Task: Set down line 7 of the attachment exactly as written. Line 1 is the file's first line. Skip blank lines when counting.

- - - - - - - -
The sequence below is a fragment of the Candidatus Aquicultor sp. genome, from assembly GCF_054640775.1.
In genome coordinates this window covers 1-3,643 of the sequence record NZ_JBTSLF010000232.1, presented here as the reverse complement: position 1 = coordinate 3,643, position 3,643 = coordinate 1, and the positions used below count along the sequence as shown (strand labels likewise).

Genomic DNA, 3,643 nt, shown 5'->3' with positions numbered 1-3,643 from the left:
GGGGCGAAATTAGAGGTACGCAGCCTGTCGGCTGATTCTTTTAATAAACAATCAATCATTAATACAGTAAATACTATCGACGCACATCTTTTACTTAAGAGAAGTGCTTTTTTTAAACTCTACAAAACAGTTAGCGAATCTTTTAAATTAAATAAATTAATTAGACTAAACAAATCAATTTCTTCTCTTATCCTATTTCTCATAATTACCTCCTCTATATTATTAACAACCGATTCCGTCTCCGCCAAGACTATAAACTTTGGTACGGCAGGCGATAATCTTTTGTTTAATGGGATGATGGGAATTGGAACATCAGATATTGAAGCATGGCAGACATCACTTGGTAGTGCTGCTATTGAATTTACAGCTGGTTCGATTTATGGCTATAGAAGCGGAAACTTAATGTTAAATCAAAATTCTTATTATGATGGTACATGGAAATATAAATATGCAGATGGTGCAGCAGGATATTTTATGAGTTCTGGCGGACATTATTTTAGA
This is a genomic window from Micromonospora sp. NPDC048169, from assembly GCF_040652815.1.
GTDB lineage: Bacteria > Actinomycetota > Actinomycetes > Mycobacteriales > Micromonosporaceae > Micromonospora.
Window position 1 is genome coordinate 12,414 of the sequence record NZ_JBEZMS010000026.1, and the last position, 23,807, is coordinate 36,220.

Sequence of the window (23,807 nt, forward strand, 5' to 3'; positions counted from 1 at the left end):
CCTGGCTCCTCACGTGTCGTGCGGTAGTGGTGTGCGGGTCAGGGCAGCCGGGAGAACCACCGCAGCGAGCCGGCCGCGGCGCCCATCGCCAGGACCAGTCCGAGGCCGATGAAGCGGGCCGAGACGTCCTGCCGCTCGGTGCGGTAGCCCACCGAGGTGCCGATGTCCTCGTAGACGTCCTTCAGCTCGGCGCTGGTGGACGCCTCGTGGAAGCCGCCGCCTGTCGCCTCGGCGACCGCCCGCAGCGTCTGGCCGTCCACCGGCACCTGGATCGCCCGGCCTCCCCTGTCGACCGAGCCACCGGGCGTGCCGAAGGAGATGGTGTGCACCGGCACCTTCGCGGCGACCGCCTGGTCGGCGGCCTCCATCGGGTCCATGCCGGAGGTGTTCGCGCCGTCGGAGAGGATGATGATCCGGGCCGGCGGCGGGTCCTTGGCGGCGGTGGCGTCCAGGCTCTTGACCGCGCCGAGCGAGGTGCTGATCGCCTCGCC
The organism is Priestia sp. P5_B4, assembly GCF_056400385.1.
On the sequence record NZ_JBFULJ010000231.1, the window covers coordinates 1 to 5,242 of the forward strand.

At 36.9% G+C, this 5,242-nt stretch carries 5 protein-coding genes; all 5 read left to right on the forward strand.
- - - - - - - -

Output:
Window position 1 is genome coordinate 12,414 of the sequence record NZ_JBEZMS010000026.1, and the last position, 23,807, is coordinate 36,220.